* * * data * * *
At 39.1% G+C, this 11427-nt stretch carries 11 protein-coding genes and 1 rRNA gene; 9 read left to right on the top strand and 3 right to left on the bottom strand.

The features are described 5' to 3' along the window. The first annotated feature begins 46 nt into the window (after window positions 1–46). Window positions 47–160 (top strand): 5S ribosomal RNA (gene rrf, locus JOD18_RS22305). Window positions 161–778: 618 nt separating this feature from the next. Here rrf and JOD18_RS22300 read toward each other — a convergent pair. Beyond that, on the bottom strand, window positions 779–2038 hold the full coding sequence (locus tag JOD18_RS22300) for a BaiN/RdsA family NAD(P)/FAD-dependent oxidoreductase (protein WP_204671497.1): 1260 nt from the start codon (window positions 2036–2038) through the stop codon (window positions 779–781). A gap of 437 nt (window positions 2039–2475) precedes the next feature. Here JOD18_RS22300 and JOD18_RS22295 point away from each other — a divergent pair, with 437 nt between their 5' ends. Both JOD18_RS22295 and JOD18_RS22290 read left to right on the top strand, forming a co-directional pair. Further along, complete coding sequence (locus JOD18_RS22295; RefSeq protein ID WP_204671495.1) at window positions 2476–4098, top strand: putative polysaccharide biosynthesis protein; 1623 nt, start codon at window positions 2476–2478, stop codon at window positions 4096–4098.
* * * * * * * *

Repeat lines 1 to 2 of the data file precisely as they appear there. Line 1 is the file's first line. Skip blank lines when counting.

At 39.1% G+C, this 11427-nt stretch carries 11 protein-coding genes and 1 rRNA gene; 9 read left to right on the top strand and 3 right to left on the bottom strand.

The features are described 5' to 3' along the window. The first annotated feature begins 46 nt into the window (after window positions 1–46). Window positions 47–160 (top strand): 5S ribosomal RNA (gene rrf, locus JOD18_RS22305). Window positions 161–778: 618 nt separating this feature from the next. Here rrf and JOD18_RS22300 read toward each other — a convergent pair. Beyond that, on the bottom strand, window positions 779–2038 hold the full coding sequence (locus tag JOD18_RS22300) for a BaiN/RdsA family NAD(P)/FAD-dependent oxidoreductase (protein WP_204671497.1): 1260 nt from the start codon (window positions 2036–2038) through the stop codon (window positions 779–781). A gap of 437 nt (window positions 2039–2475) precedes the next feature. Here JOD18_RS22300 and JOD18_RS22295 point away from each other — a divergent pair, with 437 nt between their 5' ends. Both JOD18_RS22295 and JOD18_RS22290 read left to right on the top strand, forming a co-directional pair. Further along, complete coding sequence (locus JOD18_RS22295; RefSeq protein ID WP_204671495.1) at window positions 2476–4098, top strand: putative polysaccharide biosynthesis protein; 1623 nt, start codon at window positions 2476–2478, stop codon at window positions 4096–4098.